The Obama administration considers Nigeria a “vital” strategic partner and provides Nigeria with security assistance to stabilize the Niger Delta. Yet, as Jamestown Foundation’s Jacob Zenn notes, a recent escalation of violence and brutal military conduct, coupled with continued U.S. security assistance, could jeopardize the U.S.’ regional “strategic footprint.” The U.S. risks being associated with the brutal conduct of the Nigerian forces: “U.S. interests could face additional threats in West Africa if the United States is associated with abuses of its allies.”
Nigeria’s state of affairs
In the last six months, the Nigerian government’s conflict with radical Islamist militant group Boko Haram has been intensifying and risks spilling over regionally. The conflict has evolved “from a simmering homegrown insurgency to a guerrilla conflict that has spread into neighboring countries and entered its most violent stage,” according to the Washington Post’s Sudarsan Raghavan.
On May 14, in response to an escalation of violence, Nigerian President Goodluck Jonathan declared a state of emergency in Adamawa, Borno and Yobe states, which border Cameroon, Chad and Niger. Boko Haram militants have increasingly targeted population centers, principally schools, which the military has been unable to protect.
The Nigerian military, poorly paid, under-trained, and under-equipped has responded with a dragnet campaign, reportedly indiscriminately targeting young men residing in the poor northern states. Because of the state of emergency, reporter’s access to the region has been limited and phone and Internet lines have been cut. Consequentially, reporters largely rely on official government accounts and information from “carefully orchestrated visits” to sites of military victory.
The official accounts hail successes and dispute reports of human rights abuses. However, outlets like The Washington Post, New York Times and Aljazeera have challenged the government’s accounts of military conduct and its respect for human rights, as noted by former U.S. ambassador and current Council on Foreign Relations fellow John Campbell in his blog. The New York Times’ Adam Nossiter’s groundbreaking reporting contained alarming tales of extrajudicial killings, torture and indiscriminate round ups.
U.S.-Nigerian diplomatic relations
On May 17, Secretary of State Kerry expressed concern over “credible allegations that Nigerian security forces are committing gross human rights violations, which, in turn, only escalate the violence and fuel extremism.” For counterinsurgency operations, the United States touts a population-centric civilian and military effort to simultaneously defeat an insurgency and address its root causes, a notion which inspires Kerry’s emphasis on the fact Nigerian military’s brutality may aggravate entrenched grievances.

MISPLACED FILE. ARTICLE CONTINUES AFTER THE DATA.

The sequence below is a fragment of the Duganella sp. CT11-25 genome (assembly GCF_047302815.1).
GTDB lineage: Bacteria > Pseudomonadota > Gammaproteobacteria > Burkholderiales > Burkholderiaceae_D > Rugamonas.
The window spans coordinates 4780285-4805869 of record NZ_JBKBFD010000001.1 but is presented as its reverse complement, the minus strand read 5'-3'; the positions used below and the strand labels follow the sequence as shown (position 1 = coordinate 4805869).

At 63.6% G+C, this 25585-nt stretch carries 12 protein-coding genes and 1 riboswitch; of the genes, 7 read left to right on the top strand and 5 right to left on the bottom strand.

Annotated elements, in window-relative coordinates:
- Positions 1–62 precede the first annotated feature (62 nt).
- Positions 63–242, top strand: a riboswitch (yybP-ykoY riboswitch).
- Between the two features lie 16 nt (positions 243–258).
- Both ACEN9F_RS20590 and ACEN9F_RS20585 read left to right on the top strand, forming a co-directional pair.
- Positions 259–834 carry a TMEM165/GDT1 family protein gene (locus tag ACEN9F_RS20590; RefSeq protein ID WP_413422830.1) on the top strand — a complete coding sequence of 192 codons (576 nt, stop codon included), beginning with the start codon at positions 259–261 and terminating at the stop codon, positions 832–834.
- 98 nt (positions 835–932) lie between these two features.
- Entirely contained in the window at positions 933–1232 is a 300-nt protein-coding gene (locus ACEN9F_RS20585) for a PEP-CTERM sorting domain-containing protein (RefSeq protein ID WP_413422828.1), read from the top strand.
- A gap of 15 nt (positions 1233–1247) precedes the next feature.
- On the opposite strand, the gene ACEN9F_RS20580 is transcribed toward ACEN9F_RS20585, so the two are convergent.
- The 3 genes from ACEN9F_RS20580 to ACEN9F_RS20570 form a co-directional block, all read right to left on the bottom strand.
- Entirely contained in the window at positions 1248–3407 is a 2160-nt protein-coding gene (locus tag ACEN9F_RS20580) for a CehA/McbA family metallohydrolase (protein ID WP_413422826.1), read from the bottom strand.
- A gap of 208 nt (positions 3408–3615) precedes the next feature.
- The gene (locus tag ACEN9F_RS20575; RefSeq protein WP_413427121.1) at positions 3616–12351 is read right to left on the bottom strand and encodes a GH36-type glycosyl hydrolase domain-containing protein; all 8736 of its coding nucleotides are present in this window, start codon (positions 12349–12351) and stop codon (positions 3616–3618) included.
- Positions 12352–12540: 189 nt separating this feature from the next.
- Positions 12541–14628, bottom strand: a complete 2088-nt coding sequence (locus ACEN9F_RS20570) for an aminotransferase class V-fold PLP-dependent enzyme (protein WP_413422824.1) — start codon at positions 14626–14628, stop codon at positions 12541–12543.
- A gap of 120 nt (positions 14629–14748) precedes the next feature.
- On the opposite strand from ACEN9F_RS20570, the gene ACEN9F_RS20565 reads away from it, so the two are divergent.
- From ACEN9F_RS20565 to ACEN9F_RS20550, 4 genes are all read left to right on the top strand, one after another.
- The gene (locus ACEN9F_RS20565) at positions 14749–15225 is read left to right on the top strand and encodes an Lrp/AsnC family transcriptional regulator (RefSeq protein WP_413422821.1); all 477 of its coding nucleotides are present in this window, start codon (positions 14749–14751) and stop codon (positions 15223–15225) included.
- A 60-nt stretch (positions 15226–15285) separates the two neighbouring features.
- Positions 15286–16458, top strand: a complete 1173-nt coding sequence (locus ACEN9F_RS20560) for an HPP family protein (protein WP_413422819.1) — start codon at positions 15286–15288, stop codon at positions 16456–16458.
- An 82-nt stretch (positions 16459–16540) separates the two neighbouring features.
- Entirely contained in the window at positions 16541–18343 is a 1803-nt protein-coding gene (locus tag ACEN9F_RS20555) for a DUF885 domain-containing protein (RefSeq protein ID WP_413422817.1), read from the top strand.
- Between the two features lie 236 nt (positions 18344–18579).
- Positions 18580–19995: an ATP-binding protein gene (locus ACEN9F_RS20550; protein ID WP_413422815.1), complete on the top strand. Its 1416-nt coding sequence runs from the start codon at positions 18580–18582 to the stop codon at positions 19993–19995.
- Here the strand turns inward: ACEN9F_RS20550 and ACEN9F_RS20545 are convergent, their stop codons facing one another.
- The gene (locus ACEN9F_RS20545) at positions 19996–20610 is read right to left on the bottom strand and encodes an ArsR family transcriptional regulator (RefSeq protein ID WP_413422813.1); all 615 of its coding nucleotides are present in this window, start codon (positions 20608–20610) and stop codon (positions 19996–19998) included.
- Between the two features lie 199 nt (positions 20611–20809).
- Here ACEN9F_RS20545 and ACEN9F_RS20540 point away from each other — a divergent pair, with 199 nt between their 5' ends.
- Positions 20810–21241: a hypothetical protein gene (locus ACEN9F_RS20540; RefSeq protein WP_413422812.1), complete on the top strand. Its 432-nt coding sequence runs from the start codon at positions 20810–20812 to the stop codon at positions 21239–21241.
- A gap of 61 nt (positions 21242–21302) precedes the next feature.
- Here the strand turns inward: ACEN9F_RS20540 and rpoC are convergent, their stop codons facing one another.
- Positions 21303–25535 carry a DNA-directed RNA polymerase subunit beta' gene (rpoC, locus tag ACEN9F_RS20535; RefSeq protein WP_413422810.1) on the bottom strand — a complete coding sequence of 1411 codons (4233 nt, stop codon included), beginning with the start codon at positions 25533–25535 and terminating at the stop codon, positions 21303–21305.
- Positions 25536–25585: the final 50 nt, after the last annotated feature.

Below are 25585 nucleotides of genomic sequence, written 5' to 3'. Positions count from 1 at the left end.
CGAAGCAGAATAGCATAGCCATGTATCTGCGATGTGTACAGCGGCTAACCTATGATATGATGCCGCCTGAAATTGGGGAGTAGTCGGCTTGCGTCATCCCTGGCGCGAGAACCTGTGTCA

Just five days after Kerry’s comments, Nigeria requested more funds from the U.S. to secure its porous border with Niger, which the government claims Boko Haram exploits to traffic weapons into the country. Nigeria’s Minister of Interior Abba Moro announced on May 23 that the U.S. Department of Homeland Security agreed to supply Nigeria with surveillance equipment. The project, which according to Minister Moro will cost $244 million, will be installed by the U.S. State Department in cooperation with a Chinese company under a public, private partnership.
The State Department also put out a reward of $7 million dollars for clues leading to the capture of Boko Haram’s leader Abubakar Shekau. This marks the first time the U.S. has offered a monetary reward for a West African and may indicate “a shift in U.S. thinking regarding the threat posed by Islamist militants” in Nigeria. In an interview with VOA on June 13, commander of the U.S. Africa Command, General David Rodriguez, affirmed his concern over Boko Haram’s growing regional ties and expanded capabilities.
To the north, Nigeria faces potential regional instability stemming from Mali’s continued crisis. The Washington Post’s Raghavan notes early on that Nigeria’s conflict intensified as France’s intervention into Mali progressed: insurgents were reinforced by sophisticated weapons and tactics, likely exported from the battlefields of Mali. However, CFR expert Campbell warns against assuming that shared tactics are a sign of ideological cooperation.
Just as Mali’s instability has fed Nigeria’s fragility, Nigeria’s conflict may aggravate tensions throughout the region. Recent news articles appear to indicate that Nigeria’s military offensive in the north has been affecting its northern neighbor. The UNHCR reported 6,000 Nigerian refugees have crossed into Niger, straining meager local water and food resources. Niger is already hosting some 50,000 Malian refugees. Simultaneously, Niger experienced its first attack on a paramilitary camp claimed by a Jihadist Islamist organization, the Movement for Oneness and Jihad in West Africa (MUJAO.) While Niger’s government successfully repelled the attack, this new Jihadist activity, which took place in Niamey, halfway between Mali and Nigeria, is noteworthy.